It’s not as though 100% of the runtime is doom and gloom; calling them “bright spots” would be disingenuous to the darkness and aggression of songs like “Dum Surfer” and the perverse beach rock of “Vidual,” but they do pull the clouds back briefly — albeit not without their own distinct senses of angst in commune with more sprightly atmospheres. Still, the experience in its totality is something of an emotional sucker punch that tosses and turns the listener about various shades of sadness, rage, and desolation. Archy sifts through the silt of his psyche, scattered pieces of a broken childhood and failed connections, years on and often past the edge of psychosis swirled around in a blood-chilling wind.
Sound figures into this equation as well. The sonic landscapes are panoramic and detailed, but they’re all full to bursting with feeling, manifesting in as many shades as there are communicated emotions in the lyrics. The bassy, frayed edges of cavernous “Cadet Limbo” threaten to bleed out for its entirety, while fragmentary dream passages are illuminated softly by the instrumental effects slathered onto the canvas of “Bermondsey Bosom (Left).” And on “Dum Surfer,” a tense romp is soundtracked perfectly by a crowded instrumental that flirts with cacophony but stays squarely in rugged satisfaction.
Anguish reaches its peak at two points, one at the album’s entrance and one at the exit. “The Locomotive” documents wee hours spent in isolation, Archy haunted by the announcement of late arriving trains and cracks in the dam of his stability. And his ruminations on gunk explode in a fury of warped blues basslines and relentless drums on “Half Man Half Shark,” whose manic refrain imagines the physical form he’s trapped in being so foreign and repulsive as a twisted man-shark mutant.
This all makes The OOZ sound like a real slog brought to the point of un-listenability by sheer magnitude of negativity. But not only do the variety of sounds and the quality of the music make it enjoyable and more than worthwhile, it’s not all so bad.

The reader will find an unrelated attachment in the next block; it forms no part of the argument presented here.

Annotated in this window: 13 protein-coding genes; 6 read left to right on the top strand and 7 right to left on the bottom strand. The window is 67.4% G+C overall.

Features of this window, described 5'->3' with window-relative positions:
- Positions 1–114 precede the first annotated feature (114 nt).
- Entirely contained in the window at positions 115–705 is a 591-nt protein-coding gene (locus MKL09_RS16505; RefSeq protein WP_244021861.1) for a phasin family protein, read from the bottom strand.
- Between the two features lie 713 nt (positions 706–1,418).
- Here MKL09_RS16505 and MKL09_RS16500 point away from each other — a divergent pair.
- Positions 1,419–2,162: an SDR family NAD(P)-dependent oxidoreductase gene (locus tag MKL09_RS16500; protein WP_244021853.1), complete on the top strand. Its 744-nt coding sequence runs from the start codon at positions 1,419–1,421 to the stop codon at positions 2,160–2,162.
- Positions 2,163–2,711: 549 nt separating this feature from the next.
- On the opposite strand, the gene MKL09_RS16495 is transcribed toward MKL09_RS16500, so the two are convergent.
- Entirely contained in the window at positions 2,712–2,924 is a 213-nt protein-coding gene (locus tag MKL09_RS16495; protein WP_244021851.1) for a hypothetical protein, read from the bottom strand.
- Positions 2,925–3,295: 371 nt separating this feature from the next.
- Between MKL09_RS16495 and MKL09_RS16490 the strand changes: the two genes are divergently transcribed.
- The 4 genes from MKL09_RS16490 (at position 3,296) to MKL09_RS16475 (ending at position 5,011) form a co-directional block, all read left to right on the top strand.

Because oddly enough, despite the stinging intensity, The OOZ actually ends on quite a redemptive note.
As February brought March and March turned to April, I began to spend less time with The OOZ as the external factors that made it a mainstay in my rotation faded or ceased wholesale.
College decision season came, and with it my fear of graduation’s finality was abated in a major way. The sadness of permanently leaving the sight of so many great memories and the potential loss of so many friends remained, but the initial anxiety was replaced with excitement. I knew where I would (most likely) be spending the next four years, what I would be studying. The world was open in front of me, and instead of feeling anxiously pushed forward, I was moving towards it with a smile on my face.
The rain cloud hanging over my relationship finally passed. Through care and communication, I learned how to be a better partner and we were able to work past the issues that so plagued us earlier in the year. Things weren’t perfect, but they were definitely very good. Spring was a time characterized by happy, breezy days spent with people I loved and largely in a good mood. So it happened that I felt less drawn to music as dark as The OOZ.